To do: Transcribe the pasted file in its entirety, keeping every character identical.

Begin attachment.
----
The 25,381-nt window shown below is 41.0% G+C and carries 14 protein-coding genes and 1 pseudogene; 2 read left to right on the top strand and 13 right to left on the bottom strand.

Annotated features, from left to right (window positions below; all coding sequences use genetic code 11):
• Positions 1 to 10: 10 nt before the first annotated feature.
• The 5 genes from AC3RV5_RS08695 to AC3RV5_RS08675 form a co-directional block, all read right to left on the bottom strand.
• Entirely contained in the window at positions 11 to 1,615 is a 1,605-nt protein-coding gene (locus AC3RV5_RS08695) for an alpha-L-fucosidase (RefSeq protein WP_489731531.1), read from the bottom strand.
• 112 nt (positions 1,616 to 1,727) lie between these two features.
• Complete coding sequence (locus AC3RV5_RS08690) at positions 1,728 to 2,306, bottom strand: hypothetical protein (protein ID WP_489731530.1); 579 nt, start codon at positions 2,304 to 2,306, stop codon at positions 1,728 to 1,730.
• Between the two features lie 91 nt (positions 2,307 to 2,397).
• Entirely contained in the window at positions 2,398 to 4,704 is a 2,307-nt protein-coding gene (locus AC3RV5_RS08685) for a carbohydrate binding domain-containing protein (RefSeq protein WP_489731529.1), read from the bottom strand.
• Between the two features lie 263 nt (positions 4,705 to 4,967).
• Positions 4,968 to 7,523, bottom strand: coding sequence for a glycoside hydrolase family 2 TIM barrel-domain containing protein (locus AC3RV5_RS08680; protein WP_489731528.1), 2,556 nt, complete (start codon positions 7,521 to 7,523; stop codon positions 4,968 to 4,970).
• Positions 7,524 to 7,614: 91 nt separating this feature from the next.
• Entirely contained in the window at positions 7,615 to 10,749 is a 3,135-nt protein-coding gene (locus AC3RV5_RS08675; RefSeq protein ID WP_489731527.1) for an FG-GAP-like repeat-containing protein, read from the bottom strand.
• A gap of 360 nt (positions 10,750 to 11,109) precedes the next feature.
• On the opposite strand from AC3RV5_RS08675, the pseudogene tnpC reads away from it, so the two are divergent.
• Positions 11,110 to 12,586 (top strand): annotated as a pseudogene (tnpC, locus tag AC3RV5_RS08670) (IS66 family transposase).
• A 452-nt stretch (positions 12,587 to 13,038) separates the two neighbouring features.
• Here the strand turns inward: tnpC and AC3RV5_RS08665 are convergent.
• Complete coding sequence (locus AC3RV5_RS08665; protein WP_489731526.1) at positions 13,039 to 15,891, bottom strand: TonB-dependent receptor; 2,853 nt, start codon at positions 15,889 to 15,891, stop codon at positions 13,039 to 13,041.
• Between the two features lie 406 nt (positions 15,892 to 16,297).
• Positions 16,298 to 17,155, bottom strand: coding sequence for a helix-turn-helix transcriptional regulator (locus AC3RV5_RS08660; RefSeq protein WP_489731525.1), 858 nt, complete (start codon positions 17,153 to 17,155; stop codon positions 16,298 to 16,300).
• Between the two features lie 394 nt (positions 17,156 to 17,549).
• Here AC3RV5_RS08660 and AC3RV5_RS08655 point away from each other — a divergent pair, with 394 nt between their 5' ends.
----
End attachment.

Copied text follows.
The 25,381-nt window shown below is 41.0% G+C and carries 14 protein-coding genes and 1 pseudogene; 2 read left to right on the top strand and 13 right to left on the bottom strand.

Annotated features, from left to right (window positions below; all coding sequences use genetic code 11):
• Positions 1 to 10: 10 nt before the first annotated feature.
• The 5 genes from AC3RV5_RS08695 to AC3RV5_RS08675 form a co-directional block, all read right to left on the bottom strand.
• Entirely contained in the window at positions 11 to 1,615 is a 1,605-nt protein-coding gene (locus AC3RV5_RS08695) for an alpha-L-fucosidase (RefSeq protein WP_489731531.1), read from the bottom strand.
• 112 nt (positions 1,616 to 1,727) lie between these two features.
• Complete coding sequence (locus AC3RV5_RS08690) at positions 1,728 to 2,306, bottom strand: hypothetical protein (protein ID WP_489731530.1); 579 nt, start codon at positions 2,304 to 2,306, stop codon at positions 1,728 to 1,730.
• Between the two features lie 91 nt (positions 2,307 to 2,397).
• Entirely contained in the window at positions 2,398 to 4,704 is a 2,307-nt protein-coding gene (locus AC3RV5_RS08685) for a carbohydrate binding domain-containing protein (RefSeq protein WP_489731529.1), read from the bottom strand.
• Between the two features lie 263 nt (positions 4,705 to 4,967).
• Positions 4,968 to 7,523, bottom strand: coding sequence for a glycoside hydrolase family 2 TIM barrel-domain containing protein (locus AC3RV5_RS08680; protein WP_489731528.1), 2,556 nt, complete (start codon positions 7,521 to 7,523; stop codon positions 4,968 to 4,970).
• Positions 7,524 to 7,614: 91 nt separating this feature from the next.
• Entirely contained in the window at positions 7,615 to 10,749 is a 3,135-nt protein-coding gene (locus AC3RV5_RS08675; RefSeq protein ID WP_489731527.1) for an FG-GAP-like repeat-containing protein, read from the bottom strand.
• A gap of 360 nt (positions 10,750 to 11,109) precedes the next feature.
• On the opposite strand from AC3RV5_RS08675, the pseudogene tnpC reads away from it, so the two are divergent.
• Positions 11,110 to 12,586 (top strand): annotated as a pseudogene (tnpC, locus tag AC3RV5_RS08670) (IS66 family transposase).
• A 452-nt stretch (positions 12,587 to 13,038) separates the two neighbouring features.
• Here the strand turns inward: tnpC and AC3RV5_RS08665 are convergent.
• Complete coding sequence (locus AC3RV5_RS08665; protein WP_489731526.1) at positions 13,039 to 15,891, bottom strand: TonB-dependent receptor; 2,853 nt, start codon at positions 15,889 to 15,891, stop codon at positions 13,039 to 13,041.
• Between the two features lie 406 nt (positions 15,892 to 16,297).
• Positions 16,298 to 17,155, bottom strand: coding sequence for a helix-turn-helix transcriptional regulator (locus AC3RV5_RS08660; RefSeq protein WP_489731525.1), 858 nt, complete (start codon positions 17,153 to 17,155; stop codon positions 16,298 to 16,300).
• Between the two features lie 394 nt (positions 17,156 to 17,549).
• Here AC3RV5_RS08660 and AC3RV5_RS08655 point away from each other — a divergent pair, with 394 nt between their 5' ends.